Nevada Casinos Witness Fiscal Dip Despite March Madness Betting Frenzy


In an unprecedented twist of events, Nevada casinos experienced a slight stumble on the path to fiscal success with a recorded win of $1.29 billion last month. This closely observed figure suggests a decrease of 1.65% from the winning tally of March 2023, marking the first notable downhill turn since eight months for the much-celebrated Silver State gaming industry.

At the heart of the action was March Madness, an anticipated betting frenzy that saw throngs of bettors assembled at the Fontainebleau Las Vegas sportsbook. As it turned out though, the expected surge didn’t quite hit the mark. Gaming win for Nevada casinos slipped nearly 2% from March 2023, primarily because slots and sportsbooks didn’t rake in as much money.

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The Nevada Gaming Control Board (NGCB) released these figures, revealing simultaneously that there might be a silver lining. Despite the dip in slots’ win, the total statewide table win experienced a rather impressive growth of 2.5%, rounding up to a sum of $415.9 million. Incidentally, slots didn’t exactly meet their own record achievement from last year’s March, garnering only $874.5 million, which fell about 3.5% short of their all-time high.

Las Vegas Strip, the state’s most influential gaming market, also witnessed a deceleration in play by 1.2%—a total of $715.8 million. The slot machines on this bustling strip won only 5% from wagers, resulting in $401.4 million. While table games did manage to offset these losses somewhat with a 4% surge reaching $314.4 million, it still fell shy of striking a balance against the decreased slot hold.

Sportsbooks too weren’t in winning form, given that March Madness seemed to favor the public. The victory of favorites UConn and South Carolina in the men’s and women’s college basketball tournaments respectively dialed down the win for sportsbooks by 32% to a mere $29.8 million.

Nonetheless, the local gaming industry continued its upward rise as reflected in the GGR (gross gaming revenue) report for the first quarter of March 2024, which was pegged at an impressive thank $3.9 billion. Through the initial quarter, table games stoked the winning coals contributing a significant $1.32 billion of the total win, marking up a 6% increase from Q1 2023. Simultaneously, slot machines and sports betting win exhibited a modest improvement.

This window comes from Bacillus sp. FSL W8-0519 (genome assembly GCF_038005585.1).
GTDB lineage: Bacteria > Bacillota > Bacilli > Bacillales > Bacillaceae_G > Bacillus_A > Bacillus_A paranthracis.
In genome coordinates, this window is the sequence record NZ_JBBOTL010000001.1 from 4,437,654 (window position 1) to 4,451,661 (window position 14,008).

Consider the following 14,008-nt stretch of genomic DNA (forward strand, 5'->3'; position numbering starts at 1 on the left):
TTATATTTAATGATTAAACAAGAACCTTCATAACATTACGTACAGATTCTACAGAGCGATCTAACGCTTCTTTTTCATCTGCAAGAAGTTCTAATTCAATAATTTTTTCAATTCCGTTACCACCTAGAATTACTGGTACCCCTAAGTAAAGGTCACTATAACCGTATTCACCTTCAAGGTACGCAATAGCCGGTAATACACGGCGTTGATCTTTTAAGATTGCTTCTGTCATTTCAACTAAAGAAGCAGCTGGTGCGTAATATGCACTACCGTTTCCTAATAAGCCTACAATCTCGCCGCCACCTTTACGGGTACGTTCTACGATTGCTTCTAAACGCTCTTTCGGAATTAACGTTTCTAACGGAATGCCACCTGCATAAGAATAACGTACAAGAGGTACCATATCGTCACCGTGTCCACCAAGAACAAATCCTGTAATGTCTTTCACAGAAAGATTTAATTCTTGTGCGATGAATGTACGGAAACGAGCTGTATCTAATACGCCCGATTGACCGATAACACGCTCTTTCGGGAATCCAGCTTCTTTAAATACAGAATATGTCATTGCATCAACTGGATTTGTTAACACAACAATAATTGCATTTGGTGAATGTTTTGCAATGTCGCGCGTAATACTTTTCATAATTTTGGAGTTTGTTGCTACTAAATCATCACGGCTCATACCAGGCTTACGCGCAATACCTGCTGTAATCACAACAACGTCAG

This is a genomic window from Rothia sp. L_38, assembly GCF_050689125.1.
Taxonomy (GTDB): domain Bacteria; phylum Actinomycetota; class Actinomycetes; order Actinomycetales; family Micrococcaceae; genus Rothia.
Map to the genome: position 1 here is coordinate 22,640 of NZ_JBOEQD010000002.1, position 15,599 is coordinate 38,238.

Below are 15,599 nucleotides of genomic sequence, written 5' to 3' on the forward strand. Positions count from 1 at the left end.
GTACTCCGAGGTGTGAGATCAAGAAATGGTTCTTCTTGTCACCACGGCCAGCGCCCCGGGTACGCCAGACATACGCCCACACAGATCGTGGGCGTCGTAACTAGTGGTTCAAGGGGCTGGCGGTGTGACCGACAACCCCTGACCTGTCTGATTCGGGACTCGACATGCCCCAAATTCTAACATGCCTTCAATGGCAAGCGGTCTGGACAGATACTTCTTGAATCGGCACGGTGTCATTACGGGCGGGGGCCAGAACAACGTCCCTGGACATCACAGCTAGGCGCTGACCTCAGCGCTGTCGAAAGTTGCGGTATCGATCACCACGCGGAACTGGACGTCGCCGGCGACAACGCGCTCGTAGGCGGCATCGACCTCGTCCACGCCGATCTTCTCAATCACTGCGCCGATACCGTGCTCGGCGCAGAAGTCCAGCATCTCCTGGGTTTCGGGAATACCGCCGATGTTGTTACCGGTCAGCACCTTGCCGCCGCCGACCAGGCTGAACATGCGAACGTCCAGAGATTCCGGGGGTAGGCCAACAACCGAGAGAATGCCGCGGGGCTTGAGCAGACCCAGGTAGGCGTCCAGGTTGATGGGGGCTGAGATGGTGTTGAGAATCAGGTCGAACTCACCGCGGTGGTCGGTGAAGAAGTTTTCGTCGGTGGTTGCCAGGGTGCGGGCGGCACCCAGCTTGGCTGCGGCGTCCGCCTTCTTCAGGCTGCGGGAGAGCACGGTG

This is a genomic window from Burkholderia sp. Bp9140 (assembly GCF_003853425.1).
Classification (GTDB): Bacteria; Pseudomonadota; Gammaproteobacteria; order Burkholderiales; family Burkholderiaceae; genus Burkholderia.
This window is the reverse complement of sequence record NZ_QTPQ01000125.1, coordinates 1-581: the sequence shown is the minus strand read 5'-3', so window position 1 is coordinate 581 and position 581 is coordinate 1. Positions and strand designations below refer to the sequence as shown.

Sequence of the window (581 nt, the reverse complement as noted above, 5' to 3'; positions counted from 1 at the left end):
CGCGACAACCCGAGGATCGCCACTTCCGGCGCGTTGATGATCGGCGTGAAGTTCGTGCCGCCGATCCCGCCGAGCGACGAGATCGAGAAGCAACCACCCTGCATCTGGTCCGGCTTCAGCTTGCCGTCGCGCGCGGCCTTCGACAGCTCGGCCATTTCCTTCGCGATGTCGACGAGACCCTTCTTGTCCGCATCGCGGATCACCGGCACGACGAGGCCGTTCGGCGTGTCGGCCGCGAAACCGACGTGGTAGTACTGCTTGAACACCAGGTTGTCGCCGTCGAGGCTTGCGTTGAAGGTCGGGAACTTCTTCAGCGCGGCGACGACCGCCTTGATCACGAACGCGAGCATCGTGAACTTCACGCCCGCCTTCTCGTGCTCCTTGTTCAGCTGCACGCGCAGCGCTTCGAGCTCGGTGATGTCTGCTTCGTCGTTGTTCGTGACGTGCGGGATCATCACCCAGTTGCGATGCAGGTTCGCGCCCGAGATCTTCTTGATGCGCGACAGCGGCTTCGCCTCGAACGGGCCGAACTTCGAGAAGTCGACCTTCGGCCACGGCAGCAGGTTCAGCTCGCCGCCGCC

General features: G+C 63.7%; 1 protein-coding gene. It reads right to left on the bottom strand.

Still, even with March 2024 not surpassing its previous year, it did uphold Nevada’s consistent streak of winning at least $1 billion monthly, keeping the 37 months’ record going. Before this dazzling stint, the gaming industry’s longest winning stretch over ten digits lasted merely eight months—evident between October 2006 and May 2007.

Most markets discerned a revenue boost in Q1. The Strip elevated its GGR by 2.5% to a whopping $2.2 billion, South Shore Lake Tahoe increased its win by 4.5% totaling to $55.4 million, and Washoe County, the core of Reno, soared its revenue by 12% to $246.9 million. Not everyone fared well, though—places such as Downtown Las Vegas, Elko County, and Nye County saw minor declines in their respective GGRs.

Travel, however, stayed strong. Southern Nevada continued to attract masses. The numbers at Harry Reid International Airport show promising signs with over five million passengers serviced last month, a 2% uplift from March 2023. Yearly airport air traffic also grew by 1.7% by March, accommodating an influx of more than 13.7 million visitors.

The Las Vegas Convention and Visitors Authority is slated to release this week a more comprehensive report revolving around Southern Nevada’s thriving tourism and gaming industries. Anticipated details include visitor volume, convention attendance, and hotel occupancy levels—all signs of a flourishing industry, weathering a minor blip in its hashtag winning.